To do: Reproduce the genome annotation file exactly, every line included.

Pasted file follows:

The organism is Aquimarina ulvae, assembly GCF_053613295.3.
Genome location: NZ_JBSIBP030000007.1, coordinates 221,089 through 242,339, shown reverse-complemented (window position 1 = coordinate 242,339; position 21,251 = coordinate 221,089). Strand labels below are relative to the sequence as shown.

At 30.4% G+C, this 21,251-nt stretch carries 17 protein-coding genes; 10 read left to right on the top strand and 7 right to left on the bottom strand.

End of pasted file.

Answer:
The organism is Aquimarina ulvae, assembly GCF_053613295.3.
Genome location: NZ_JBSIBP030000007.1, coordinates 221,089 through 242,339, shown reverse-complemented (window position 1 = coordinate 242,339; position 21,251 = coordinate 221,089). Strand labels below are relative to the sequence as shown.

At 30.4% G+C, this 21,251-nt stretch carries 17 protein-coding genes; 10 read left to right on the top strand and 7 right to left on the bottom strand.